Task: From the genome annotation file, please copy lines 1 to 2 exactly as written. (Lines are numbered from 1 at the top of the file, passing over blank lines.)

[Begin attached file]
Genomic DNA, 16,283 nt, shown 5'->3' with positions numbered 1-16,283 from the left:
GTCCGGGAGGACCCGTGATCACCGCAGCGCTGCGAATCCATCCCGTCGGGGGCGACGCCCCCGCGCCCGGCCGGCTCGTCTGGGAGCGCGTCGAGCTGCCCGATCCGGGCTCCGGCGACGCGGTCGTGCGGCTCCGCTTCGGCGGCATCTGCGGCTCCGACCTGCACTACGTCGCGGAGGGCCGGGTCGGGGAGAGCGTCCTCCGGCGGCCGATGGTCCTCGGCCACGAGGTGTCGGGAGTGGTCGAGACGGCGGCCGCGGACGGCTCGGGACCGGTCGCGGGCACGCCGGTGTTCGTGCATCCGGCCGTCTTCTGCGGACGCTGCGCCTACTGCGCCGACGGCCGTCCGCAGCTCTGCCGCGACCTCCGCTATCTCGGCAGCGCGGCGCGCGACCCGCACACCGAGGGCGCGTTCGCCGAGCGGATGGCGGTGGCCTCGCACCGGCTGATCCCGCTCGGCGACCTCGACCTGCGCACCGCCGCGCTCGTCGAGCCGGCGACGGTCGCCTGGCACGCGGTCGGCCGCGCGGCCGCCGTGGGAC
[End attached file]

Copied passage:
Genomic DNA, 16,283 nt, shown 5'->3' with positions numbered 1-16,283 from the left:
GTCCGGGAGGACCCGTGATCACCGCAGCGCTGCGAATCCATCCCGTCGGGGGCGACGCCCCCGCGCCCGGCCGGCTCGTCTGGGAGCGCGTCGAGCTGCCCGATCCGGGCTCCGGCGACGCGGTCGTGCGGCTCCGCTTCGGCGGCATCTGCGGCTCCGACCTGCACTACGTCGCGGAGGGCCGGGTCGGGGAGAGCGTCCTCCGGCGGCCGATGGTCCTCGGCCACGAGGTGTCGGGAGTGGTCGAGACGGCGGCCGCGGACGGCTCGGGACCGGTCGCGGGCACGCCGGTGTTCGTGCATCCGGCCGTCTTCTGCGGACGCTGCGCCTACTGCGCCGACGGCCGTCCGCAGCTCTGCCGCGACCTCCGCTATCTCGGCAGCGCGGCGCGCGACCCGCACACCGAGGGCGCGTTCGCCGAGCGGATGGCGGTGGCCTCGCACCGGCTGATCCCGCTCGGCGACCTCGACCTGCGCACCGCCGCGCTCGTCGAGCCGGCGACGGTCGCCTGGCACGCGGTCGGCCGCGCGGCCGCCGTGGGAC